Byzantine Empire

An embattled emperor offered guidance to his successors in the shape of a ‘mirror for princes’.

The changing shape of the slave trade in the medieval Mediterranean.

The Byzantine Empire's ban on the veneration of icons died with its last iconoclast emperor on January 20th, 842.

Russian hooligans at a football match might be a relative novelty, but there is nothing new under the sun.

The Byzantine emperor died on November 14th 565.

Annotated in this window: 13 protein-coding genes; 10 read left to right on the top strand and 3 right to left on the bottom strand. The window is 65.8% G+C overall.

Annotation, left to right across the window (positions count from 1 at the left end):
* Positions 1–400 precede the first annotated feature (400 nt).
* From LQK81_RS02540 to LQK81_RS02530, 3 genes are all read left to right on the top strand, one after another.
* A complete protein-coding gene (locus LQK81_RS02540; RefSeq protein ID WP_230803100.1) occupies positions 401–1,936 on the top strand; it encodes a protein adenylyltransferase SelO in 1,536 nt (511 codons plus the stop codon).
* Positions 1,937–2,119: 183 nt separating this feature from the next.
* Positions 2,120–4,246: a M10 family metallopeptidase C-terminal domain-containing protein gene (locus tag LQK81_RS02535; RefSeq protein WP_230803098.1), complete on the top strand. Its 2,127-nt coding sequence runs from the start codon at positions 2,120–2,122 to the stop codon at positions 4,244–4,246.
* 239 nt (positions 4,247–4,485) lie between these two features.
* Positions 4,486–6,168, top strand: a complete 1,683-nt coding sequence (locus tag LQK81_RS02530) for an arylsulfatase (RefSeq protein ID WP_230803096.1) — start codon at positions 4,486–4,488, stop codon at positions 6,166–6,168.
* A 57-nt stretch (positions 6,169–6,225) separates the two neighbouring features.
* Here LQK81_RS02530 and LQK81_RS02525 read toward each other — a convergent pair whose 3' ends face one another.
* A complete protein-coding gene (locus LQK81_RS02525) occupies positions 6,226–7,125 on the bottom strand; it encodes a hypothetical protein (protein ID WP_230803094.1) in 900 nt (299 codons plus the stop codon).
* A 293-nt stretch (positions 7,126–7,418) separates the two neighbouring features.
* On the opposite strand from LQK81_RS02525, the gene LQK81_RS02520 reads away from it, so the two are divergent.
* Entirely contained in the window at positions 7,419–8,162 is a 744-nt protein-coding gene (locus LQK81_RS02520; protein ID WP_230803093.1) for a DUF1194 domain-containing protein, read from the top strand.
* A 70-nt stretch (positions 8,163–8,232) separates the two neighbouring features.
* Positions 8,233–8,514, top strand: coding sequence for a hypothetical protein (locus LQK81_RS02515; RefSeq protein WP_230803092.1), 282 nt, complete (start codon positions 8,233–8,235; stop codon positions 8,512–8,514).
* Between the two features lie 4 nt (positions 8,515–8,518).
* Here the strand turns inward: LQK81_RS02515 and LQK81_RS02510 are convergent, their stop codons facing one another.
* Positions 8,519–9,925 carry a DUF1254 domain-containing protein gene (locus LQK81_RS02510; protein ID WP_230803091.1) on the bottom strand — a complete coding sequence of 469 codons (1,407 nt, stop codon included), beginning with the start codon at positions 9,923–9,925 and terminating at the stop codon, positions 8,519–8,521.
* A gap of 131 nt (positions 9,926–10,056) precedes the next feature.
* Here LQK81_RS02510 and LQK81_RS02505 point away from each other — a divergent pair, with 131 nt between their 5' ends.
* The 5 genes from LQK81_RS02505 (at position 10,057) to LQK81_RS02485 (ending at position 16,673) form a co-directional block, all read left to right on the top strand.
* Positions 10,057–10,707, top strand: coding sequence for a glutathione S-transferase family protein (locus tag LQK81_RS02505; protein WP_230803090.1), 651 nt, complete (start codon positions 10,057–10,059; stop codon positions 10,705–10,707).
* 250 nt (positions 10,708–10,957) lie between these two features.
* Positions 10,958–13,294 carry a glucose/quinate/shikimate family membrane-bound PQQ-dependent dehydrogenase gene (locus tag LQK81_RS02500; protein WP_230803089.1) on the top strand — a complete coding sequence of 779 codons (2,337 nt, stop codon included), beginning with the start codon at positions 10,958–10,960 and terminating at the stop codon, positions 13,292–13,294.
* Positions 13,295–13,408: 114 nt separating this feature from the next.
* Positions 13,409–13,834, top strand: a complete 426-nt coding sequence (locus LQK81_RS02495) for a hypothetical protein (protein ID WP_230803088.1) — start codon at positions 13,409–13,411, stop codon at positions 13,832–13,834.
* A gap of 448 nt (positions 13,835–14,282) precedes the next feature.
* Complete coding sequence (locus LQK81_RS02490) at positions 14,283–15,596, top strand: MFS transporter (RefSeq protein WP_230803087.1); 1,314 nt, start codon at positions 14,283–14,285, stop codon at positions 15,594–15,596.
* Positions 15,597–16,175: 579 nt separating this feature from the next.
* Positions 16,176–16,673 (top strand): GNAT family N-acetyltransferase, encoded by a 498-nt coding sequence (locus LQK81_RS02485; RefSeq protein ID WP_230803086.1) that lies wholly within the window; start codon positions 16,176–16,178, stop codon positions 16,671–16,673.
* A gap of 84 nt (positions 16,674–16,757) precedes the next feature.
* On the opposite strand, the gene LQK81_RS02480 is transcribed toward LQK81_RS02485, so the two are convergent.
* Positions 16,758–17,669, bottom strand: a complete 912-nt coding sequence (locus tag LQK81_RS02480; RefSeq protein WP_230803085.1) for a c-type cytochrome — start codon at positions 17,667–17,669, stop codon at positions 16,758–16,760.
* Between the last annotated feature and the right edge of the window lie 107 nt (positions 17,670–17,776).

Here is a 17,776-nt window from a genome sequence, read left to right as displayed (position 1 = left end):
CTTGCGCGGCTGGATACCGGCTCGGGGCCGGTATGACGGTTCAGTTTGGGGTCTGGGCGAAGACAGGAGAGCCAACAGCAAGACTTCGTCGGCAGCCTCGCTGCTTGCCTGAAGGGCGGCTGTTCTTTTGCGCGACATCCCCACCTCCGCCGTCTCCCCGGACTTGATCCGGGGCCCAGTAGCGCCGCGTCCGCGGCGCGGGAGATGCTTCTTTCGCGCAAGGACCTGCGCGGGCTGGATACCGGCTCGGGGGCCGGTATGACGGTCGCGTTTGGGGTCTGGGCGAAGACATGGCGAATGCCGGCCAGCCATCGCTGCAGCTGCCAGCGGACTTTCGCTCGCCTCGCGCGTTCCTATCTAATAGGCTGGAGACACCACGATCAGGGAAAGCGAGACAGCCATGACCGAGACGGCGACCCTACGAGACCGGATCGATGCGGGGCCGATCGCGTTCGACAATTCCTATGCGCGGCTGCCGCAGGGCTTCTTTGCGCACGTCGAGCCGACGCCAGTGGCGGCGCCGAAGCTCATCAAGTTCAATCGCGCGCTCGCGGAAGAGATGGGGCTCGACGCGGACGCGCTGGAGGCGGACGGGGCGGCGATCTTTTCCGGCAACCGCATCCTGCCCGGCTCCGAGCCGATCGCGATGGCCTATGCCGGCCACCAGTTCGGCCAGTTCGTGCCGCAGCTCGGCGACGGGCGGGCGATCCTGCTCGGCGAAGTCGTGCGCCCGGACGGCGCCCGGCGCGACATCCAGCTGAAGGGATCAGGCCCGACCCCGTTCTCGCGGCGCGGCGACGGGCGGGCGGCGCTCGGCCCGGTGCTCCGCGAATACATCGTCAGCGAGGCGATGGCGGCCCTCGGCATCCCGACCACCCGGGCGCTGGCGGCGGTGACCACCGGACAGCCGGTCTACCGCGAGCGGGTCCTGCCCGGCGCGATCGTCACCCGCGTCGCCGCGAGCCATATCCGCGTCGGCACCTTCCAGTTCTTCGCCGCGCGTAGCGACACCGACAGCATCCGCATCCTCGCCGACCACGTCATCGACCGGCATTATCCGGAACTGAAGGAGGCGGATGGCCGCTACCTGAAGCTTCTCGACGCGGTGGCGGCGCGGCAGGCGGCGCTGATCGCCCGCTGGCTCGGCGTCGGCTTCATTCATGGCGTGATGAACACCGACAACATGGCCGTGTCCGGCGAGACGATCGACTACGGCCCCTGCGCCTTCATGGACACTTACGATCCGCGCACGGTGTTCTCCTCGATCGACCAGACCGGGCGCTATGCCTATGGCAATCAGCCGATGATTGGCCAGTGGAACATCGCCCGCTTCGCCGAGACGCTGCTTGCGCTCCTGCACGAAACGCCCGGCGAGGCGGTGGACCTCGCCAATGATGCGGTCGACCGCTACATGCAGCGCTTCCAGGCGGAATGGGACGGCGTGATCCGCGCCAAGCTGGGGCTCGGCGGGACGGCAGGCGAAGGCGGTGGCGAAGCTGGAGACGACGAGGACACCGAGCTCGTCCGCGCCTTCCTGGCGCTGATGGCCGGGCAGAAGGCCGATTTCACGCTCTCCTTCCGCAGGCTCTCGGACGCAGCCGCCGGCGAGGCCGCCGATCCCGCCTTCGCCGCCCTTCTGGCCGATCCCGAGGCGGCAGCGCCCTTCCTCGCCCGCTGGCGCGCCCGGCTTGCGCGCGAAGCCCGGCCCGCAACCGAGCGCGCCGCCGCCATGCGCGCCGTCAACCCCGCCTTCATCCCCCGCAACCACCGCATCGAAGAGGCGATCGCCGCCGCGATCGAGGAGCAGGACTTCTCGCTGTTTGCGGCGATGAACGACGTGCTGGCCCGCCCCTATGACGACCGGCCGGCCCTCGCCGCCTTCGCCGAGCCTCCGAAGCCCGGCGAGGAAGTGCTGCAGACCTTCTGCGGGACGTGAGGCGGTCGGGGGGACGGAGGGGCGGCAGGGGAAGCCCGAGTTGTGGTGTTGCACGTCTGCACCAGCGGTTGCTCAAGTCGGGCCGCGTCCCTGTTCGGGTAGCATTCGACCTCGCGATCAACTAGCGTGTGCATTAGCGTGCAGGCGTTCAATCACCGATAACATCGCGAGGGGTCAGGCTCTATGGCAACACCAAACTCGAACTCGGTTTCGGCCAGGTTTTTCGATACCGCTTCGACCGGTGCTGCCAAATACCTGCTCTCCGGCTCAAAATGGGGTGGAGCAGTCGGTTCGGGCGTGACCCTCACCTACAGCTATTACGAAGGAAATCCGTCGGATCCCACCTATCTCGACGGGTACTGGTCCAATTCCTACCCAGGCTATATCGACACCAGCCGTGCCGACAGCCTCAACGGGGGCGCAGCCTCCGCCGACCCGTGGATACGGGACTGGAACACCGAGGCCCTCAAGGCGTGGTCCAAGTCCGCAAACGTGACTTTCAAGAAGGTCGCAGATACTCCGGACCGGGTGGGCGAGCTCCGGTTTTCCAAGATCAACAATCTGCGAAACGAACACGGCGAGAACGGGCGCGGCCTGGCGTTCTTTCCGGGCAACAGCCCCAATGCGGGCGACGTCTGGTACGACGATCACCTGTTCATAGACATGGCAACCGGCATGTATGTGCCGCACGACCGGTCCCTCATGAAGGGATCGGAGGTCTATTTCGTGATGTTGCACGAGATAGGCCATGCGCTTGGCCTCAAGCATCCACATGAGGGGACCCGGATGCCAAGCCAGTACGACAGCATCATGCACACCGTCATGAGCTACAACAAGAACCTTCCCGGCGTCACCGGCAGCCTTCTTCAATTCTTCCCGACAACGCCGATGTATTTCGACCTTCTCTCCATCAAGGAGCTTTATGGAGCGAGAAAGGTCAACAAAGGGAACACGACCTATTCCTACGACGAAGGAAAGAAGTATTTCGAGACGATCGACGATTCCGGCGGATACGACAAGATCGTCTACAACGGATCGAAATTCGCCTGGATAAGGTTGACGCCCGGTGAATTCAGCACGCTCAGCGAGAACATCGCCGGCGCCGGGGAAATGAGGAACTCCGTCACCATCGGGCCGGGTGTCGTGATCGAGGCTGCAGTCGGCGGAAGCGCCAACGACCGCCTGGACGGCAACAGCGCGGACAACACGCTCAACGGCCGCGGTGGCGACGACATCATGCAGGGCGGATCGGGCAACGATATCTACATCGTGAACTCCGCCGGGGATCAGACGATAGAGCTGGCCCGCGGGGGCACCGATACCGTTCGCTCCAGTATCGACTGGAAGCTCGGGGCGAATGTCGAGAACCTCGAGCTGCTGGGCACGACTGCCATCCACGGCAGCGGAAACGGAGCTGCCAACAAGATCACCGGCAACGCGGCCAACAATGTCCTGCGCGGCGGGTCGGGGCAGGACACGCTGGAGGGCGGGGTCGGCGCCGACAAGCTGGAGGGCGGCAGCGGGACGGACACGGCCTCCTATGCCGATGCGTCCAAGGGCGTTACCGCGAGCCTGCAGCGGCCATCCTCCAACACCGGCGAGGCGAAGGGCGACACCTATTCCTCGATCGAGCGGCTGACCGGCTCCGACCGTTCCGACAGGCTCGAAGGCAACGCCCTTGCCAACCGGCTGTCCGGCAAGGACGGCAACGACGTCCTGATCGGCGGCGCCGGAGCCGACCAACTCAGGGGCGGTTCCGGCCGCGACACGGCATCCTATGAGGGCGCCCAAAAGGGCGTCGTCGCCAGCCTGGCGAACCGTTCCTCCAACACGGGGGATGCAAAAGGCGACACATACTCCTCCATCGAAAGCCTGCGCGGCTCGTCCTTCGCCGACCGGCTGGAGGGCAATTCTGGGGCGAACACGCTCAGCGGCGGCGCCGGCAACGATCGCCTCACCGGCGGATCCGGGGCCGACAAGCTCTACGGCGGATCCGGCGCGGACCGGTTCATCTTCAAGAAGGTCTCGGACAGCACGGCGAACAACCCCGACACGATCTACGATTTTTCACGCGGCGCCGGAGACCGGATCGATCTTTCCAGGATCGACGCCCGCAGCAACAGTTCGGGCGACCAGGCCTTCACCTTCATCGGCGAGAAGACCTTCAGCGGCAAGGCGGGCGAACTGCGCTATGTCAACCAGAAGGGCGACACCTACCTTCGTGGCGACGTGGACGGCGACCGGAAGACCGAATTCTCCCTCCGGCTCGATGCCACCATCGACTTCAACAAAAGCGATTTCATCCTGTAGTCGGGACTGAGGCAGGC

In drawing parallels with international events of the 1980s and 1990s, Michael Antonucci’s article from 1993 neglected the ideology that underpinned Byzantine diplomacy.

Liz James celebrates the Eastern Empire’s artistic heritage and its pivotal role in shaping Europe and the Islamic world of the Middle Ages.

The Renaissance in Italy, writes Alan Haynes, was enhanced by the arrival of scholars from Byzantium towards the end of the fourteenth century.

Towards the end of the twelfth century, writes Jim Bradbury, Greek Fire, which the Byzantines had long used, was first employed in Western Europe.

Nicolas Cheetham describes how the Fourth Crusaders captured Byzantium in 1204 and French noblemen created feudal principalities in Southern Greece.